In his speeches at the Thana Meet 1973, which constitutes his ‘Magnum Opus’, Shri Guruji explained the basic Hindu view on economic problems. Deductions that naturally flow his enunciation are as follows:
The basic requirements of life must be made available to every citizen.
Material wealth is to be acquired, so that we can serve God in the form of society, in the best possible manner, and out of all that wealth, only the minimum should be used for selfsake the denial of which will hamper out capacity for service. To claim or to make personal use of more than that is verily the act of theft against the society:
यावद् भ्रीयेत् जठरं तावत् स्वत्वं हि देहिनाम् ।
अधिकं योभिमन्येत स स्तेनो दंडमर्हति ।।
Thus we are only the trustees of the society. It is only when we become true trustees that we can serve the society best.
Consequently, there must be some ceiling on the individual accumulation, and no person has a right to exploit someone else’s labour for personal profit.
Vulgar, ostentatious and wasteful expenditure is a sin when millions are starving. There must be reasonable restrictions on all consumption. ‘Consumerism’ is not compatible with the spirit of the Hindu culture.
‘Maximum production and equitable distribution’ should be our motto; national self-reliance, our immediate goal.
The problem of unemployment and under-employment must be tackled on war-footing.
While industrialisation is a must, it need not be the blind imitation of the West. Nature is to be milked and not raped. Ecological factors, balance of nature and the requirements of the future generations should also be taken into account. There should be an integrated thinking on Ecology, Economics and Ethics.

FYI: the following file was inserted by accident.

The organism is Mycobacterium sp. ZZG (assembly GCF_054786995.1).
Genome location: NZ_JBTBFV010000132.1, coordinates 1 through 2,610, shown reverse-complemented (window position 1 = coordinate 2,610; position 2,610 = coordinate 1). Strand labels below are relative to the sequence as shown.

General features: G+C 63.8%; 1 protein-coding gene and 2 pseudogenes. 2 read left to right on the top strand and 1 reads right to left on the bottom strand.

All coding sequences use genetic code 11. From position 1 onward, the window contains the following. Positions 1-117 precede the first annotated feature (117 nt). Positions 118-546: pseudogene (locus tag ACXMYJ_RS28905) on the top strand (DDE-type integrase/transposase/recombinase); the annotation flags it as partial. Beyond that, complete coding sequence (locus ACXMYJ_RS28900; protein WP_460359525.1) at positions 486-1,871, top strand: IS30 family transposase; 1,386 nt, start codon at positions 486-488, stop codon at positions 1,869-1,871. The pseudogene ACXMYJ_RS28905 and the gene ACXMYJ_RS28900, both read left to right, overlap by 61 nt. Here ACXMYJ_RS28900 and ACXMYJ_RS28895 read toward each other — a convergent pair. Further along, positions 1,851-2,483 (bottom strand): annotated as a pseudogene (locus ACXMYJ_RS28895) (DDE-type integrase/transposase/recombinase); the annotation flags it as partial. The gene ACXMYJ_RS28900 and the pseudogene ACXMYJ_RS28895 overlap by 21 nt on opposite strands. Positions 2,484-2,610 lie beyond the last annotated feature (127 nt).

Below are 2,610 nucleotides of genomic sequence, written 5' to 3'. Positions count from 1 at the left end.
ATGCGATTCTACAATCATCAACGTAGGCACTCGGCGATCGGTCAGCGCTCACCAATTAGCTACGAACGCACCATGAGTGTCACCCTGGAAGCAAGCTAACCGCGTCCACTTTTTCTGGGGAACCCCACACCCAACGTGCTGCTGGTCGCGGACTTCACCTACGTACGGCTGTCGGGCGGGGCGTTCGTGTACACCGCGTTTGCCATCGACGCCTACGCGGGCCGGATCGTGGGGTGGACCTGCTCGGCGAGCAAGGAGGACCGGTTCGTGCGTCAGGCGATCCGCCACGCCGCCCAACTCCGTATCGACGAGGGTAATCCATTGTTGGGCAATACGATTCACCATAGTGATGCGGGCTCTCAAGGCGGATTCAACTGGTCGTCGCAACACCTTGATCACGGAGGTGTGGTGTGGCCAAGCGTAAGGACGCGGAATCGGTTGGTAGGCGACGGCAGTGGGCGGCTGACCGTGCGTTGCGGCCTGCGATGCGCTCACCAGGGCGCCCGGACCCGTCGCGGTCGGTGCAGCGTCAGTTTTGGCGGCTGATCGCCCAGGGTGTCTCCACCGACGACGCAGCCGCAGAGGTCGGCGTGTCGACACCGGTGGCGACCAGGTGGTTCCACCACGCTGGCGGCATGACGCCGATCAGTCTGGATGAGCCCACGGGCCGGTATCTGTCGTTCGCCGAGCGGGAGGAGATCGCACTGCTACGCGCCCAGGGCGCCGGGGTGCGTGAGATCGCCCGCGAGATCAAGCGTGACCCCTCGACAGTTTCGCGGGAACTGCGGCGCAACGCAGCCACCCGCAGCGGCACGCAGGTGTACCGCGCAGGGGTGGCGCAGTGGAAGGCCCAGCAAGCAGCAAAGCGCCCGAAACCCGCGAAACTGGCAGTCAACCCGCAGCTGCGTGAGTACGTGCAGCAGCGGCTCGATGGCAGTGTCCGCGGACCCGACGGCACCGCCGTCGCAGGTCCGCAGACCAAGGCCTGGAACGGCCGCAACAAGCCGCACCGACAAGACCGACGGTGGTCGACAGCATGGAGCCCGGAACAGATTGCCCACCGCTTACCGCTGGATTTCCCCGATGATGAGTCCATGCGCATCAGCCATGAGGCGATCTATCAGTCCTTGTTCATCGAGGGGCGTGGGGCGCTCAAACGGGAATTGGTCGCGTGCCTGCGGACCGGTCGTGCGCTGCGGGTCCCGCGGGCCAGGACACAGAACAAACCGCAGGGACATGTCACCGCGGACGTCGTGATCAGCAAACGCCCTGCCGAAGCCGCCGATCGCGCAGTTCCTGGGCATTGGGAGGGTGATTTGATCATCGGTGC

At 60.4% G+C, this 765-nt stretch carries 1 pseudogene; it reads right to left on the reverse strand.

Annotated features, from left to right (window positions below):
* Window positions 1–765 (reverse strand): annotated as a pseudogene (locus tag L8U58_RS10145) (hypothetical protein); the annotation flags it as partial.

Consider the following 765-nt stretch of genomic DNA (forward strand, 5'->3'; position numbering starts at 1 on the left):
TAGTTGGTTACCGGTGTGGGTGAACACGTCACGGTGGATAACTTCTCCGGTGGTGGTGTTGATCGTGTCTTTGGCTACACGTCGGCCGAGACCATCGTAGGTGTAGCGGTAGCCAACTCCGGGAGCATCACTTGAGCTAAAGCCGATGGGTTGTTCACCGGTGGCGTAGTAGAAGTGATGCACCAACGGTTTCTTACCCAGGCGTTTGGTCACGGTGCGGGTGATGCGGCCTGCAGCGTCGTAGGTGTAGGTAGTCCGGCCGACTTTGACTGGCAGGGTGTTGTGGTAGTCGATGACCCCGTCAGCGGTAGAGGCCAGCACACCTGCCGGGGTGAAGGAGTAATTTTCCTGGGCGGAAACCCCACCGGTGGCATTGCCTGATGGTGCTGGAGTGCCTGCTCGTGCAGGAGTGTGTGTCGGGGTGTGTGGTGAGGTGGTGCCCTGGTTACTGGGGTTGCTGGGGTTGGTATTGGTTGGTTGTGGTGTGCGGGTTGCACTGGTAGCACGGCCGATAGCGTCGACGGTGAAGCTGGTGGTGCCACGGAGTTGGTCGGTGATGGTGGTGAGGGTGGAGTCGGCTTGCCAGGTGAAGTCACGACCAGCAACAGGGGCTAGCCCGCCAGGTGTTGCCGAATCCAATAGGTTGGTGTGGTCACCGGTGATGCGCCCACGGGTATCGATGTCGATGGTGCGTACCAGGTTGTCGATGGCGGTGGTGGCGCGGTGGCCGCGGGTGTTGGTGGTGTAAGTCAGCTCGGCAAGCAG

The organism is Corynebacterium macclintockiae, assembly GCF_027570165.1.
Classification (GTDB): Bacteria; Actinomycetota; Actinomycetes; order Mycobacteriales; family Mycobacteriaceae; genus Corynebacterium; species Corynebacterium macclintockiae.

Greater stress should be laid on the labour intensive rather than capital-intensive industries.
Our technologists should be required to introduce, for the benefit of the artisans, reasonably adaptable changes in the traditional techniques of production, without incurring the risk of increase in unemployment of workers, wastage of available managerial and technical skills, and complete decapitalisation of the existing means of production, and to evolve our own indigenous technology with great emphasis on decentralization of the processes of production with the help of power, with home instead of factory, as a centre of production.
It is necessary to reconcile efficiency with employment expansion.
Labour is also one form of capital in every industry. The labour of every worker should be evaluated in terms of share, and workers raised to the status of shareholders contributing labour as their share.
Consumers’ interest is the nearest economic equivalent of national interest. Society is the third, and more important party to all industrial relations. The current Western concept of ‘collective bargaining’ is not consistent with this view. It should be replaced by some other terms such as, ‘National Commitment’ i.e. the commitment of both the employers and employees to the Nation.
The surplus value of labour belongs to the Nation.
There need not be any rigidity about the patterns of industrial ownerships. There are various patterns, such as, private enterprise, nationalization, co-operation, municipalisation, democratization, self-employment, joint-industry etc. For each industry the pattern of ownership should be determined in the light of it’s peculiar characteristics and total requirement of the national economy.
We are free to evolve any variety of socio-economic order provided it is in keeping with the basic tenets of Dharma.
But changes in the superstructure of society will be of no use if the mind of every citizen is not moulded properly. Indeed, the system works ill or well according to the men who work it out.
Our view of the relation between individual and society has always been, not one of conflict, but of harmony and co-operation, born out of consciousness of a single reality running through all the individuals. The individual is a living limb of the corporate social personality.
The Sanskaras of identification with the entire Nation constitutes the real social infra-structure of any socio-economic order.